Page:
- Photograph the Classic target in the same lighting as your images and use as a visual reference to help with color correction
Top customer reviews
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I am not talking about using it as a color picker even though that does come in handy when matching cameras. I am talking about when you are color correcting before your grade.
We all know unless you spend a fortune on the right monitor and calibrate it -- nothing is going to be better than your scopes. Using this to reference accompanied by scopes and other tools we have at our disposal, I do not see how anyone serious about nailing imagery can go on without something like this.
There are too many YouTube tutorials that teach the wrong thing and it is frustrating to see this being done. This is why I like the X-Rite. Let me elaborate.
People teach the wrong way to white balance and correctly white balancing is ABSOLUTELY CRUCIAL for getting all the color information that was there when you were recording. Especially if you record RAW or ProRes. You want all the dynamic range in not just your highlights and shadows but you want it to show in your colors. Without properly white balancing first; this is not possible. The X-Rite has THE BEST white balance reference on the rear end that I have used and I have used so called 'certified' white balance cards. Simply crop your clip with the white board, set your vector-scope to 2x and boost your RGB levels (NOT SATURATION). Then bring your kelvin (if shooting RAW) or warmth/cool and tint to a point where the cropped white balance card shows as a dot right in the center of your vector-scope. DONE.. NAILED every damn time. White balance in post perfectly every time in less than 30 seconds.
The next thing I like to do is use the clip of the front of the X-Rite to make sure my exposure is perfect a la scopes. Make sure the front of the board is in the light of your scene and adjust your highlights to ensure the white (highlights) are showing as 95 IRE in your waveform, adjust your gamma so the mid-tones (second to last grey swatch) are roughly in the center and adjust your shadows so your blacks (shadows) are right around 0 IRE in your waveform. This way, when you look at the scene with your talent and the highlights are not hitting 95 IRE, you know you are where you should be and don't boost your highlights too much. Then, adjust mid-tones for taste and start your grade. (I don't like crushing my blacks so I will clip them in my grade, not my color correction). I don't usually adjust exposure in the RAW file and will almost always use my levels for exposure. However, if I over exposed a lot in a scene (which I often do when shooting RAW) and highlights aren't clipped (otherwise the footage is scrapped), I may dial down the ISO (RAW adjustment only) so I have a better starting point (general crushed wave is in the center of the waveform scope).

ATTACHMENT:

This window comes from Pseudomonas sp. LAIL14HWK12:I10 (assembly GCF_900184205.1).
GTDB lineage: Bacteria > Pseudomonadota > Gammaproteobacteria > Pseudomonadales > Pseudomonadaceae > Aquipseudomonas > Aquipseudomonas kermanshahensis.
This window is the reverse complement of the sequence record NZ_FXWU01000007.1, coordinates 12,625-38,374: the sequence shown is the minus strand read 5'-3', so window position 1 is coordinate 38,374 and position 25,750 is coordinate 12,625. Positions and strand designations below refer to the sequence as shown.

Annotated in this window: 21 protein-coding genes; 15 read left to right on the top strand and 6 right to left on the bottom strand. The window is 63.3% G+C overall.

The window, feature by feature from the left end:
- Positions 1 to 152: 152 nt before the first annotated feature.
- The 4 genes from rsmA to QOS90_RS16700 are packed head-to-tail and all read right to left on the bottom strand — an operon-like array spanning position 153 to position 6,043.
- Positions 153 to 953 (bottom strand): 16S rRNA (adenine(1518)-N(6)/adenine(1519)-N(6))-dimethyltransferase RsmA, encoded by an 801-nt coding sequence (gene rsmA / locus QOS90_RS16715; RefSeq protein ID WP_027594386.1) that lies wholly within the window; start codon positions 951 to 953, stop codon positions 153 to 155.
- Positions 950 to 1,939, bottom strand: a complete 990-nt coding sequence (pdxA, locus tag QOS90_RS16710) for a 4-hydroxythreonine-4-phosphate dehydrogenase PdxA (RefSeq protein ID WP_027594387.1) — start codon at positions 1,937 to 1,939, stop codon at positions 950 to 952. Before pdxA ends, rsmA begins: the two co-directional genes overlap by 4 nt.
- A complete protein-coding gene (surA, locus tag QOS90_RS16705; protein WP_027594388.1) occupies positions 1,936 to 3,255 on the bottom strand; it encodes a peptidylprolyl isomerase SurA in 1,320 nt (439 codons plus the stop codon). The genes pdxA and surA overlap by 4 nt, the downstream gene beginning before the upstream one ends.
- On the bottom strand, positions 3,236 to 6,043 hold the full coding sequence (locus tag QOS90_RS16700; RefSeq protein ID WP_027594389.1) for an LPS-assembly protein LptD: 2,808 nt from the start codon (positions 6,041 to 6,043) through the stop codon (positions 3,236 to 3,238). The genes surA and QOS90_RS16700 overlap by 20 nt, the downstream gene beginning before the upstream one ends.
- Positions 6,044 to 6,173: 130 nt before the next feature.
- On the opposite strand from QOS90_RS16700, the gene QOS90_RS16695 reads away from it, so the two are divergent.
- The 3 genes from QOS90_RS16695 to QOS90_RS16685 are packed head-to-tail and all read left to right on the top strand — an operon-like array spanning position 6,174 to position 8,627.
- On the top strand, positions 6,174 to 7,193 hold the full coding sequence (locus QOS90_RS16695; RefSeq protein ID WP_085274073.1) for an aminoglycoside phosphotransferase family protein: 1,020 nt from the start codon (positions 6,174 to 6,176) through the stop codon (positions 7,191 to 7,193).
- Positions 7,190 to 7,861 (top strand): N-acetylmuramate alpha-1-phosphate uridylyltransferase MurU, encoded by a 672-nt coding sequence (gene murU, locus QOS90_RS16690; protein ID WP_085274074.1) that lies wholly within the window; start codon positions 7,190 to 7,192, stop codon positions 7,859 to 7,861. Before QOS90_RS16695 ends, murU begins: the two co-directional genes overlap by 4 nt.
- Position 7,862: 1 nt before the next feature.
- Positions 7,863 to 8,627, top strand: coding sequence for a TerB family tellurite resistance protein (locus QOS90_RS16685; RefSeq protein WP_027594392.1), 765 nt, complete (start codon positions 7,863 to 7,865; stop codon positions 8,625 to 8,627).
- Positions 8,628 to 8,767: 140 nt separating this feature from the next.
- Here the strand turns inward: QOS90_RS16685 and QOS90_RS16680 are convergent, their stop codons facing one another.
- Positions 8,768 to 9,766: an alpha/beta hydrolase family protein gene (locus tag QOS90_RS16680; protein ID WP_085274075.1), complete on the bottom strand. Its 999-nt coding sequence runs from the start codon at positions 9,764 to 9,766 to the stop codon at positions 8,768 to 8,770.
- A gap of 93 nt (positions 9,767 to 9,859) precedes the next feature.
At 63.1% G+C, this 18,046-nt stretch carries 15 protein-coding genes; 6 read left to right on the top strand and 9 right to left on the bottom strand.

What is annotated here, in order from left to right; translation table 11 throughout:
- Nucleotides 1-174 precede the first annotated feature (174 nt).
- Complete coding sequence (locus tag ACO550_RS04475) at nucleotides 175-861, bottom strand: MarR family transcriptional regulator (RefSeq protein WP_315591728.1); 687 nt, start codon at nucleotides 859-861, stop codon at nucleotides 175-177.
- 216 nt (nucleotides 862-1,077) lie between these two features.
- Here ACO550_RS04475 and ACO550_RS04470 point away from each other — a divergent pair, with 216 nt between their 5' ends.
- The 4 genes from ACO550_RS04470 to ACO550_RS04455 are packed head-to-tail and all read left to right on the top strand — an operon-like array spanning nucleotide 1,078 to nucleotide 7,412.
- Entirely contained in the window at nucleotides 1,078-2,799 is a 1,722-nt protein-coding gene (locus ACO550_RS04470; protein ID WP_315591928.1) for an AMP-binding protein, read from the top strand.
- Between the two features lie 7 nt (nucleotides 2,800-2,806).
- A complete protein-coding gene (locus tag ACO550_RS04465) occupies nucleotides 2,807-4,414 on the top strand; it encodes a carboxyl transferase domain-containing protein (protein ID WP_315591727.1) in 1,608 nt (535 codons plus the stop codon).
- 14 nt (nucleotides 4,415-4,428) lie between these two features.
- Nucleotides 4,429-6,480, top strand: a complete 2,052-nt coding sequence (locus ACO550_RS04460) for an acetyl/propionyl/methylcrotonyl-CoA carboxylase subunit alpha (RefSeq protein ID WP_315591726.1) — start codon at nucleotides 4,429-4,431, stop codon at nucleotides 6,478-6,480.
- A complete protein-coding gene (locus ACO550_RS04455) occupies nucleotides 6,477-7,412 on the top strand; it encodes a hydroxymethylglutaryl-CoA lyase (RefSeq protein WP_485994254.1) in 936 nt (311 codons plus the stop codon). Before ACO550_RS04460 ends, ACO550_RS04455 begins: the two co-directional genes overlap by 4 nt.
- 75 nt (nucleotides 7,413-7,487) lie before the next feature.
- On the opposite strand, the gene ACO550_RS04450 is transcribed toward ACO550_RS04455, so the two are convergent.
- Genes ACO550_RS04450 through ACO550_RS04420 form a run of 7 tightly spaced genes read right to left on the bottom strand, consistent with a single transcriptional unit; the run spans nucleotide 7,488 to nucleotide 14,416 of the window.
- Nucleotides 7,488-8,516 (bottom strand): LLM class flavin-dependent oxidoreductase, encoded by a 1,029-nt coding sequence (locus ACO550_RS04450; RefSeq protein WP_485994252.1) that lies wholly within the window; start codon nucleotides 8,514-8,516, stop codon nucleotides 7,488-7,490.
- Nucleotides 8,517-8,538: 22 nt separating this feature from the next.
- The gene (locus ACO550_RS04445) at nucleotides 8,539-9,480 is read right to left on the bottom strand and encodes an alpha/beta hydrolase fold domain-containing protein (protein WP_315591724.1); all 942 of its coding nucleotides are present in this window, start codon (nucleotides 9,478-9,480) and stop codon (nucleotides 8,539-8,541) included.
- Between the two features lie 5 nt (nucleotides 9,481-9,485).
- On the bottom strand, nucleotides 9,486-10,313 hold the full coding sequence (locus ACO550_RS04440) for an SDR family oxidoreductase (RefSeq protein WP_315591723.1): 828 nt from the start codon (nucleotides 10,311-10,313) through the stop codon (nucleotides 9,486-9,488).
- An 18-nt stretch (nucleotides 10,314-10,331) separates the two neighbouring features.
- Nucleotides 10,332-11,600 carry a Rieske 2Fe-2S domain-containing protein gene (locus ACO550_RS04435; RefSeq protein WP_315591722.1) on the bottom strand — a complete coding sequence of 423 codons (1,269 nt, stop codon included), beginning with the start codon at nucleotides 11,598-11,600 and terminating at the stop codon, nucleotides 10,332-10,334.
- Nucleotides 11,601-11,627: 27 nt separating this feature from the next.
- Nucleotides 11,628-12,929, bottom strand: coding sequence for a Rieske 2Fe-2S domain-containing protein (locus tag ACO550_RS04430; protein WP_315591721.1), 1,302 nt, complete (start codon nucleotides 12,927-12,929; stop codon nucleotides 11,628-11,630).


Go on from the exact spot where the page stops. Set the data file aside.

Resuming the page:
Sorry to turn this into a tutorial but I just feel this is an invaluable tool and worth every penny because of how fast it can help you get a scene color corrected and on to the fun stuff.
Feel free to comment below for any questions.
Recently I took delivery of an Xrite Color Checker Passport and I must confess, I own probably every such device ever hawked by the camera con men.. always searching for something that really helps not only get the proper on-site white balance, but the proper balance of colors as well. This product includes plug-ins for ACR CS5 and Lightroom.
Most people.. when you talk "Correct White Balance" they focus on skin tones, and indeed correct skin tones are indeed the most obvious and easy way to tell if someone got the colors close.. assuming there's a person with skin in the composition. However, it's entirely possible ane even most common, to get the skin tones close but still have your color balance totally off. This is especially true in mixed light.
There is nothing so "right" about an image then the proper balance of color throughout the entire exposure and tonal range. We've all seen them, and they almost always occur under very unusual perfect light or by way of Photoshop and a real experienced pro. But what does the normal guy do when there's heavy cloud cover and you're taking a picture of your son in front of a colorful building? Do you want it to look like its drab and dreary? This usually means their skin tones are grayish and not natural looking at all, and the surrounding colors are flat and don't look right.
I've only used the Color Checker Passport for a week, but I plan on testing it much more in the coming week(s). Regardless, it's easy to see this device is in a class by itself and not only does it help you obtain the most perfect on-site White Balance of any device I've previously used, but it also computer generates a custom DNG color profile for each lighting situation that can instantly and easily be applied to one to hundreds of images at a time.